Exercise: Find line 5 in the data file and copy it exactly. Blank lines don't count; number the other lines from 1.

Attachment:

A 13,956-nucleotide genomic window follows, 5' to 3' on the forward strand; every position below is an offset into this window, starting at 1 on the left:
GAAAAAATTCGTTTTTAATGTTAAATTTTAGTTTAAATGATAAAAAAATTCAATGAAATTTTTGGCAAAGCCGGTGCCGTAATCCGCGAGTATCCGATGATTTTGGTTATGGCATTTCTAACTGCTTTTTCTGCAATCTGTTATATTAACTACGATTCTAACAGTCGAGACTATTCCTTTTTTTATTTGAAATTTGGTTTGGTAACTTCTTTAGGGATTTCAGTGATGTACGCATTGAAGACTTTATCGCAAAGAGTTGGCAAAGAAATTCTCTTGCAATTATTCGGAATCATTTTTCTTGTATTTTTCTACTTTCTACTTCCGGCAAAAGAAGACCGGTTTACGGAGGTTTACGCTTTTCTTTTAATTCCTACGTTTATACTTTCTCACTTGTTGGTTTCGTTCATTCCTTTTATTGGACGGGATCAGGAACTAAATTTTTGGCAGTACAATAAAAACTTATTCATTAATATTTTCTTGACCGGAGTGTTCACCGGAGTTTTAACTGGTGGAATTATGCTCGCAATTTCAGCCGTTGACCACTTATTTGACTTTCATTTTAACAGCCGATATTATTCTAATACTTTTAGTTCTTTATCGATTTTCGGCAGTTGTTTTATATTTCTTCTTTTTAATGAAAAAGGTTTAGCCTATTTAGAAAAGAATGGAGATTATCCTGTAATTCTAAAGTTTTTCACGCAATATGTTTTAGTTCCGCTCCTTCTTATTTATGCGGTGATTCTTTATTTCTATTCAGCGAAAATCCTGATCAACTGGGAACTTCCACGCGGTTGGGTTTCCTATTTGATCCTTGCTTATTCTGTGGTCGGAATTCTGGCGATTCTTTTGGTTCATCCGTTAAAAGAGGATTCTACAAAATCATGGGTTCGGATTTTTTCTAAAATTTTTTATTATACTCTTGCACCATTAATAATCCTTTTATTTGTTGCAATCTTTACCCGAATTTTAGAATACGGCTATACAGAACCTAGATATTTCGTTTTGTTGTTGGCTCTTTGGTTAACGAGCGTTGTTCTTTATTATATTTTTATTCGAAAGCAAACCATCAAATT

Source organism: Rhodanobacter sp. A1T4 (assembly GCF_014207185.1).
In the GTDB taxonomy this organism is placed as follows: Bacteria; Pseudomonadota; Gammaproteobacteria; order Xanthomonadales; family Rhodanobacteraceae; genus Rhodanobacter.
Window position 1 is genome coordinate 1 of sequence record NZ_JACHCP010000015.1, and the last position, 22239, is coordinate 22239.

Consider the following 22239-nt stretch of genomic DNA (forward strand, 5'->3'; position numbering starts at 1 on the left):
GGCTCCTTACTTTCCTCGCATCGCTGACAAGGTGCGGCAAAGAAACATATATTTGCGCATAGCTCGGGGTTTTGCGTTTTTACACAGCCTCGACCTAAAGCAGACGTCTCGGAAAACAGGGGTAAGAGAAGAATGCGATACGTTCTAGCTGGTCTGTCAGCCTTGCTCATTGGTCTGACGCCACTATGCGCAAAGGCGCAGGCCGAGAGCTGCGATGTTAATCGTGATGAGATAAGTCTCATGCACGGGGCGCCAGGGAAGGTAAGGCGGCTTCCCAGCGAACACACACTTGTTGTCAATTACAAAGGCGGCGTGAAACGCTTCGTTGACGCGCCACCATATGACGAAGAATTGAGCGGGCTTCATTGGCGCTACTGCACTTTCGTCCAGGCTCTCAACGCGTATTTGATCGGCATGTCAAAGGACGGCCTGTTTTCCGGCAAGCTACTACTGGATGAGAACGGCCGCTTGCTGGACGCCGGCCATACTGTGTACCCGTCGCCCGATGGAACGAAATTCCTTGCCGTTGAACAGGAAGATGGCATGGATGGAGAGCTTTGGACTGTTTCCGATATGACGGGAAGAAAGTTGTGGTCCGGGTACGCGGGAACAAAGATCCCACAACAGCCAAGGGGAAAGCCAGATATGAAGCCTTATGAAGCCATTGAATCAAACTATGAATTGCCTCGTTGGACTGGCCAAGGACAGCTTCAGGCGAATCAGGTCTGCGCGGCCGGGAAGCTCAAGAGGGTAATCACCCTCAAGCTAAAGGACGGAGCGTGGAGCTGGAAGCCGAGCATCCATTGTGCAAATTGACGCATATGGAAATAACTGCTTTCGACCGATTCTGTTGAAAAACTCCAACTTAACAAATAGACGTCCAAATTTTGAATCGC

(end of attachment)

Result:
Window position 1 is genome coordinate 1 of sequence record NZ_JACHCP010000015.1, and the last position, 22239, is coordinate 22239.